The court always looks for what is the best for a child when making custody decisions. It will always use multiple factors to make a determination.
Your child certainly can make the judge aware of his or her preference when it comes to custody decisions, but the judge does not have to abide by those wishes. The State Bar of Texas explains the final decision in a child custody matter is always up to the court.
There is a prevailing misconception that once a child reaches a certain age, he or she is able to make custody choices. This is untrue because the decision always remains with the court. The judge also does not always look at age when determining whether to speak with a child. In general, the judge can ask your child his or her feelings at any age and take your child’s wishes into consideration.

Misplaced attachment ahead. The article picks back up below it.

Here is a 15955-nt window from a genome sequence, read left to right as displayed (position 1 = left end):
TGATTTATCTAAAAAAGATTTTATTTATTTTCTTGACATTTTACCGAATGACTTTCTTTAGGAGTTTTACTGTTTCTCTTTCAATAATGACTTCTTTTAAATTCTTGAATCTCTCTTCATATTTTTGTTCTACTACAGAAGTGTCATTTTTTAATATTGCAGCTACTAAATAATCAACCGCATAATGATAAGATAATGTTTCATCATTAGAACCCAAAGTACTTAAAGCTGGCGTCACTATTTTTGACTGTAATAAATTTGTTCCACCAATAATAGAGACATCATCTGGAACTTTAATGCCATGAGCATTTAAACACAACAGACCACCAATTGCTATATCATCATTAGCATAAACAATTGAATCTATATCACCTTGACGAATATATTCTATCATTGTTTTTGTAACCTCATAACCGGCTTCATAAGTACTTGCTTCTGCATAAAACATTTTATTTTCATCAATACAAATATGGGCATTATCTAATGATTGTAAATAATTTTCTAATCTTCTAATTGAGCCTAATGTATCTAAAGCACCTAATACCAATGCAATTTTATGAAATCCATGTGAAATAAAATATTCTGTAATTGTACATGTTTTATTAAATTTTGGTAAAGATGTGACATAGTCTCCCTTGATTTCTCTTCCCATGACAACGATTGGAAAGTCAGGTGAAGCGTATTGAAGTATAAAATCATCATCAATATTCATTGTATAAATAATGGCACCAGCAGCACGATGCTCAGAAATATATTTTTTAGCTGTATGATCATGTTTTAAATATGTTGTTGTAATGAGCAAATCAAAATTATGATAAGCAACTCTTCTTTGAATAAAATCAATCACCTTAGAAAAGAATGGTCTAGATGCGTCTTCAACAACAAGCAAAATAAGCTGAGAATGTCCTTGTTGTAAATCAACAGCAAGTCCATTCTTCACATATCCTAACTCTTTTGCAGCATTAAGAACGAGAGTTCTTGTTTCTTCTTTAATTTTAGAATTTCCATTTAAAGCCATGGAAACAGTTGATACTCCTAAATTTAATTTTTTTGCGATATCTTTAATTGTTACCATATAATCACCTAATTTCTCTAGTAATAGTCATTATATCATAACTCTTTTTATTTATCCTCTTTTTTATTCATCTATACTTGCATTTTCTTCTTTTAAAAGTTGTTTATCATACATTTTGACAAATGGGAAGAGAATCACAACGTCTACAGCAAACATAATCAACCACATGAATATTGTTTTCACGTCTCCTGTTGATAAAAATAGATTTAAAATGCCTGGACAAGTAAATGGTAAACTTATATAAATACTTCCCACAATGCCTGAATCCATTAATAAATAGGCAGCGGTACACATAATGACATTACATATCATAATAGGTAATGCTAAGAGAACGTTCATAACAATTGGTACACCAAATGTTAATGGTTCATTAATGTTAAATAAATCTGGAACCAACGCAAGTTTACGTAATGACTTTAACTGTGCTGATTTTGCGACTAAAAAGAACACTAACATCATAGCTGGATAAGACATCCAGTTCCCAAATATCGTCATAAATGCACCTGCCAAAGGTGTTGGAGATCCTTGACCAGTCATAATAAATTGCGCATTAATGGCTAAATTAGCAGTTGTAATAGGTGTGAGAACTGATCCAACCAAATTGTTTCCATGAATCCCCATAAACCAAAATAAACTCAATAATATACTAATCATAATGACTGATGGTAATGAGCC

The law says at age 12 your child has the right to inform the judge of his or her opinion, and this is where the confusion comes in. People are misunderstanding the law. Basically, the judge can always listen to your child, but when he or she reaches 12 years old, the judge must allow your child to express his or her wishes.
The goal of a custody hearing is not to upset the child. It is to figure out the arrangement that will best take care of your child’s needs, including emotional. If your child has strong feelings about the situation, he or she has the right to speak up at age 12.